ALEXANDRIA'S City Council has now enacted an ordinance setting a few simple rules for gold and silver dealers. That's good beginning. But to be effective, these laws need to cover the whole metropolitan area. The other local governments, and state legislatures, need to follow Alexandria's lead promptly.

The purpose is to make it a little less easy and safe for a thief to sell stolen goods -- either in their original form or in the little bars that used to be somebody's antique tea service before it went into the melting pot.With the vast rise in the prices of precious metal, a new and unwholesome traffic has developed. Itinerant dealers come through the area, placing large newspaper ads offering cash for gold and silver. Next comes a wave of burglaries. The dealer does a brisk trade out of a motel room for a few days and then departs. How was the dealer to know that all those soup spoons were stolen?

There are four basic requirements that every jurisdiction ought to adopt -- at once. The first is, like Alexandria, to make all dealers register, get permits and keep records of all purchases.

The second is to prohibit dealers from buying lumps of melted metal, or ingots of amateur manufacture, or any article with serials or jeweler's marks obliterated.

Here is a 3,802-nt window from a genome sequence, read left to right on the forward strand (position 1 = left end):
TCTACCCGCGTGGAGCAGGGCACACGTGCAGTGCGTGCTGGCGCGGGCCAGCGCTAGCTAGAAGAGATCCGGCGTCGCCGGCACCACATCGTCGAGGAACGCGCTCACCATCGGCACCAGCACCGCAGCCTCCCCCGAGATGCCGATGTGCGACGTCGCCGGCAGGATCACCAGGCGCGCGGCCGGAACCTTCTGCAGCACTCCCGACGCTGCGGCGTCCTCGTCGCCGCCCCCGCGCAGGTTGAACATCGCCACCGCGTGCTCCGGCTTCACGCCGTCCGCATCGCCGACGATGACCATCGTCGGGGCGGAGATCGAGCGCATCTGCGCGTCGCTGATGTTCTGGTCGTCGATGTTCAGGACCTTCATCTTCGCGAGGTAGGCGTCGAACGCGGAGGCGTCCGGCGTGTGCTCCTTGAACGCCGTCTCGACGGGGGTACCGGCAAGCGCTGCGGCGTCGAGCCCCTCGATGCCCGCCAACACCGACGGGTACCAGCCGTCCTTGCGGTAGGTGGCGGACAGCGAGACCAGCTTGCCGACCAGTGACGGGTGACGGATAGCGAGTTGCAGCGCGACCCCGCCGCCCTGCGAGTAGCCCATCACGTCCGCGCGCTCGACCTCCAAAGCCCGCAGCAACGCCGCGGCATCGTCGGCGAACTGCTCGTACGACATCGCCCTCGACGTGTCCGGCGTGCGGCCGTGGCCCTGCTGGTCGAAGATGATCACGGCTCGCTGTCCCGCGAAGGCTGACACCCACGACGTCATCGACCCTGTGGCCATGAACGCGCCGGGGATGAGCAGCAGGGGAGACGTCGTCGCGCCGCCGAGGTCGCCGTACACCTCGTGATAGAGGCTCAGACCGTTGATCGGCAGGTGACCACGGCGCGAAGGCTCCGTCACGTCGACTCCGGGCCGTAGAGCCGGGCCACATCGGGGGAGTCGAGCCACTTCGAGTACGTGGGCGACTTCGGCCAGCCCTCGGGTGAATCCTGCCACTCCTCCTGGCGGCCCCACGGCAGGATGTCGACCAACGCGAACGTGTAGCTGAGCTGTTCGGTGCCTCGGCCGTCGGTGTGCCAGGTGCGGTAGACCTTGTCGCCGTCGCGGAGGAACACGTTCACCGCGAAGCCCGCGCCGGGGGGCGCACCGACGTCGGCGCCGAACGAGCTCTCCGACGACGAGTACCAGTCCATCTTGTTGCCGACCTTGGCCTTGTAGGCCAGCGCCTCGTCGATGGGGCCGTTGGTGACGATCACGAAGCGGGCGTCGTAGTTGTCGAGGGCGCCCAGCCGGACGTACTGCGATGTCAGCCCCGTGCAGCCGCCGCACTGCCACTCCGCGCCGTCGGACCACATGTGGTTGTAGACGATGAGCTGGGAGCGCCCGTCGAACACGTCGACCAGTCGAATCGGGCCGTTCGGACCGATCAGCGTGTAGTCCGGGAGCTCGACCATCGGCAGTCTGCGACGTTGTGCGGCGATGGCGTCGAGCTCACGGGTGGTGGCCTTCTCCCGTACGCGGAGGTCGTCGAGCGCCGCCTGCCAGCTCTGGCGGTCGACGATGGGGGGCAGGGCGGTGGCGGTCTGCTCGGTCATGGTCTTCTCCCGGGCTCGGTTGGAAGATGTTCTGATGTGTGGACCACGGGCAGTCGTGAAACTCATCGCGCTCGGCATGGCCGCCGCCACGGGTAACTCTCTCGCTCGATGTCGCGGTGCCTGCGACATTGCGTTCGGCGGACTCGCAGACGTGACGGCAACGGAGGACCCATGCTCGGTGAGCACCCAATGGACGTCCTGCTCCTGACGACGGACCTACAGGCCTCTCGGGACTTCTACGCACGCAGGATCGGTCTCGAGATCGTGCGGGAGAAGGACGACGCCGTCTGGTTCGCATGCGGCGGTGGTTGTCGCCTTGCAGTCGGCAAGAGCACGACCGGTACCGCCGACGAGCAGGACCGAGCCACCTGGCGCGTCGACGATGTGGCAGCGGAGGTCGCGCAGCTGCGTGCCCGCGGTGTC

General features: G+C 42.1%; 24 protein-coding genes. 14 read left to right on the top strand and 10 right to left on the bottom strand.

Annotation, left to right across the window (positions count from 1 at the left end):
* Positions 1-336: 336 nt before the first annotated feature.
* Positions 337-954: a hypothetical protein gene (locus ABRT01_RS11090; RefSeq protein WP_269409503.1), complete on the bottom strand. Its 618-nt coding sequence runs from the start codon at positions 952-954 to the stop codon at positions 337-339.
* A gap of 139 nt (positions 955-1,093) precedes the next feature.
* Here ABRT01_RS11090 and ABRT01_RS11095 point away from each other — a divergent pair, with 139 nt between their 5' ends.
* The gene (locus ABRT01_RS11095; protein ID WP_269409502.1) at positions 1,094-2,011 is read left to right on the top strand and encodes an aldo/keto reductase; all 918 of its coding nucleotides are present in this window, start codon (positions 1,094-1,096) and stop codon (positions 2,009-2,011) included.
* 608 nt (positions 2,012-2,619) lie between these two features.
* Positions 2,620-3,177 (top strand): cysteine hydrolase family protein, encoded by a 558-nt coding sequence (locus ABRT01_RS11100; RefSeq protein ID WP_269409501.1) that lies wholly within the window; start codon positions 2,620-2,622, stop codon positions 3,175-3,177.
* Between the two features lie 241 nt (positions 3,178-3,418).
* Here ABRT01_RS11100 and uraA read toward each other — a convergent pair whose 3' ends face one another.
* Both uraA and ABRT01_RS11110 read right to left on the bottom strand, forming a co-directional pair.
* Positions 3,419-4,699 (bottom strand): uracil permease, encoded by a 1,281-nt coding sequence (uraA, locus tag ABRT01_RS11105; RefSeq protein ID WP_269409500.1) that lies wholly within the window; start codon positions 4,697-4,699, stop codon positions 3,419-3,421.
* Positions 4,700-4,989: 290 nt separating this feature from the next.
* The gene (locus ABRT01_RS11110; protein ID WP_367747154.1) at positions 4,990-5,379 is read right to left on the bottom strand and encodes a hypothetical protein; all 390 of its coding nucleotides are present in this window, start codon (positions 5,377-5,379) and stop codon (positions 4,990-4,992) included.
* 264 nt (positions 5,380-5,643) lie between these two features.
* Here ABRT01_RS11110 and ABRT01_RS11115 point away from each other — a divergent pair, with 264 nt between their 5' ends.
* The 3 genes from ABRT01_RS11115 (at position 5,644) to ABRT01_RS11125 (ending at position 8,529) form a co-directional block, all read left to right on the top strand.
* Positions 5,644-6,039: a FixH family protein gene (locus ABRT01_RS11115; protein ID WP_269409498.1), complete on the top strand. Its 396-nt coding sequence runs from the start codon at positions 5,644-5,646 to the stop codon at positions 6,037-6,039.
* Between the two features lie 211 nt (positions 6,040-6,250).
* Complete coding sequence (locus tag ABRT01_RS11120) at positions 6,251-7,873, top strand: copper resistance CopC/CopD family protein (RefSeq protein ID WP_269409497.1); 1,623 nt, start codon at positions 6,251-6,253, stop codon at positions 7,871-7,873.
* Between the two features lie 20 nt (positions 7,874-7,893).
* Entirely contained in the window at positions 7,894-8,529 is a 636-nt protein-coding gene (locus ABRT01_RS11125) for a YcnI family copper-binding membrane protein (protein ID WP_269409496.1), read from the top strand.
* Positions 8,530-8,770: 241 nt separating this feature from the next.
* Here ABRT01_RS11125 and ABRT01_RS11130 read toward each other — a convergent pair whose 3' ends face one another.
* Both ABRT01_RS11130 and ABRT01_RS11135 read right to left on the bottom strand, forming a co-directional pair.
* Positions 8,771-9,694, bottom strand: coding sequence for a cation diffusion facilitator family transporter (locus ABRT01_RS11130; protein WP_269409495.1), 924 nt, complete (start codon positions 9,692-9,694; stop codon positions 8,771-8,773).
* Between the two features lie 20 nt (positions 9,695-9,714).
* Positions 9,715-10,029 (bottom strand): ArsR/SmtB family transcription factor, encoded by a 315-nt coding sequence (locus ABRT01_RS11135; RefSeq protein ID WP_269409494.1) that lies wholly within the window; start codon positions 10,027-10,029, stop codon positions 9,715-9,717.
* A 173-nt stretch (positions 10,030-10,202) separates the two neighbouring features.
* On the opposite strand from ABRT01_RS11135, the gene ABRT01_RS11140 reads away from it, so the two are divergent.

Third, dealers should be required to hold all goods for 15 days while notifying police of each purchase. That's already the law in the District of Columbia and, as of last Wednesday, in Alexandria. Some dealers protest that holding the goods is too risky because the price of gold and silver might fall in that time. Baloney. Dealers who don't want to risk inventory losses can hedge on the futures market. That's what the futures market is for.

Fourth, and most important of all, sellers must be required to identify themselves. The District requires a name and address, but these are often fake. Alexandria requires a physical description, but why not go a step further? One large and well-established dealer, Federal Gold Exchange, Inc., insists on seeing a driver's license. In some cities, Federal Gold has begun to accept a driver's license only if it has a photograph. If there's no photograph, this dealer takes a fingerprint. If the seller doesn't want to be identified, there's no sale. That's the right way to do it.

These requirements alone won't end burglaries. But they will take some of the ease and profit out of them. The present lack of law is an invitation to a crime wave. Thousands of people in this area, having returned to stripped and ransacked homes, can testify, unhappily, to that.